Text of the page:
Cleaning Scans

Scanning documents or books without expensive hardware and commercial software can be tricky. This week, I give you the script I use to clean up a scanned image (and eventually assemble many of them into a single PDF document).


The first step is to scan the material with your favorite scanner and try to already make a good job of it. Typically, even if you did your best, it’ll end up looking something like:


Which isn’t too bad but 1) is somewhat skewed and 2) shows uninteresting things such as the book’s binding and other background elements. We want to crop that automagically and deskew the image. To deskew the image, I use Fred Weinhau’s textdeskew script, built upon Imagemagick and Awk. Unfortunately, crop isn’t quite automated yet. The script looks like:

#!/usr/bin/env bash

for z in *.png
    convert $z \
            -crop 1625x2600+50+50 \
            -gravity center \
            -background white \
            -extent 1800x2700 \
            +repage tmp.png
    ./ tmp.png crop-rot-$z

This produces this image:


Now, if we’re going to bundle the images into a DjVu file, filling the border with white might not be the best course. However, if you rather intend to assemble the image in a somewhat lightweight PDF file, you might want to threshold it into a b/w image. To do so, I use Imagemagick. But Imagemagick is full of idiosyncrasies and is especially finnicky.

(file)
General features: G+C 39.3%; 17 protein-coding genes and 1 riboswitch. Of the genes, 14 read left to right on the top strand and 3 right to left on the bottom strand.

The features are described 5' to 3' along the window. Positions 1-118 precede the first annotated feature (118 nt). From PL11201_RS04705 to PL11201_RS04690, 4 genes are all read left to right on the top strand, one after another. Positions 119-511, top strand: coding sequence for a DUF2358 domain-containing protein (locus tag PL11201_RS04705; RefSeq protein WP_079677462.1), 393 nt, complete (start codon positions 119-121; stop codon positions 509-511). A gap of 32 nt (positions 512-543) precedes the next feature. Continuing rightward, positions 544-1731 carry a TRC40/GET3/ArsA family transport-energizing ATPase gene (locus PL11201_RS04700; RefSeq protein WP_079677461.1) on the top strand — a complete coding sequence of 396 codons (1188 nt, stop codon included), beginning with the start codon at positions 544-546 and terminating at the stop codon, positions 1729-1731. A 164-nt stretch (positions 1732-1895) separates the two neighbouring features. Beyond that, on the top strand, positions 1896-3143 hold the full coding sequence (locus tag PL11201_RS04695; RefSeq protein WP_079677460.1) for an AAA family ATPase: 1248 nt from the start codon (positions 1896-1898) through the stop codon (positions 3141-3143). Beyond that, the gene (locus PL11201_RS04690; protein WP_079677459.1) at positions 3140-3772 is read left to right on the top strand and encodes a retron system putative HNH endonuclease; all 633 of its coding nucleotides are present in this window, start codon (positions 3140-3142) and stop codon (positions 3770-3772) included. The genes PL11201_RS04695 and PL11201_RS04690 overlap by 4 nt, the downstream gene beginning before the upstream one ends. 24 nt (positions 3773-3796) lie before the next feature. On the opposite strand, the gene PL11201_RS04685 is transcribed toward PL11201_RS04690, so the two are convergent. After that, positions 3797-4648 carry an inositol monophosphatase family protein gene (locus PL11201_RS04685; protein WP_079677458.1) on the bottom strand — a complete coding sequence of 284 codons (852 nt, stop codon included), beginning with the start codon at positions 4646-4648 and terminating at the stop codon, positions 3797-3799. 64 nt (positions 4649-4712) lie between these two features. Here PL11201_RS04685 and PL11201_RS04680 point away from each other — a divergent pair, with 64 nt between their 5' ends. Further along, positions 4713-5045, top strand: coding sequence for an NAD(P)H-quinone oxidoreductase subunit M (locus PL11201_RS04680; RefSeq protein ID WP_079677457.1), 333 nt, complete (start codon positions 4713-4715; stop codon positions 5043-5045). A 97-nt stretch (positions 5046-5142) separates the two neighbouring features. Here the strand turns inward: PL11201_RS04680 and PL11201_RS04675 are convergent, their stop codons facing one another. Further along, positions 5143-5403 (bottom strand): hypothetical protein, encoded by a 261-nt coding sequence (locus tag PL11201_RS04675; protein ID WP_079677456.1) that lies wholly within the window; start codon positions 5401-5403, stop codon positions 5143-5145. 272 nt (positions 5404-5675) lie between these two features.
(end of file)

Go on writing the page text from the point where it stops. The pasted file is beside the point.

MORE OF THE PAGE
Here’s the thresholding script:

#!/usr/bin/env bash
base=$(dirname $0)

       for f in $@
           echo $f
       ) | sort))

for z in ${files[@]}
    # threshold
    convert -verbose \
            "$z" \
            -unsharp 5x5 \
            -colorspace gray \
            +dither \
            -remap ${base}/bw.gif\
            -normalize \
            -threshold 70% \

The script applies an unsharp mask to enhance somewhat details, then uses another image’s palette (a 1×1 pixels GIF containing a 2-color palette) to remap the colors of the original image after normalization and thresholding.

You can download the 1×1 pixels bw.gif here.

At last, we get the final image:


* *

These scripts are somewhat brittle, principally because Imagemagick is really finicky. The order of the options passed to the convert command has to be exactly right, otherwise it won’t work, it’ll do some other random thing. So, use at your own risks, an all that.

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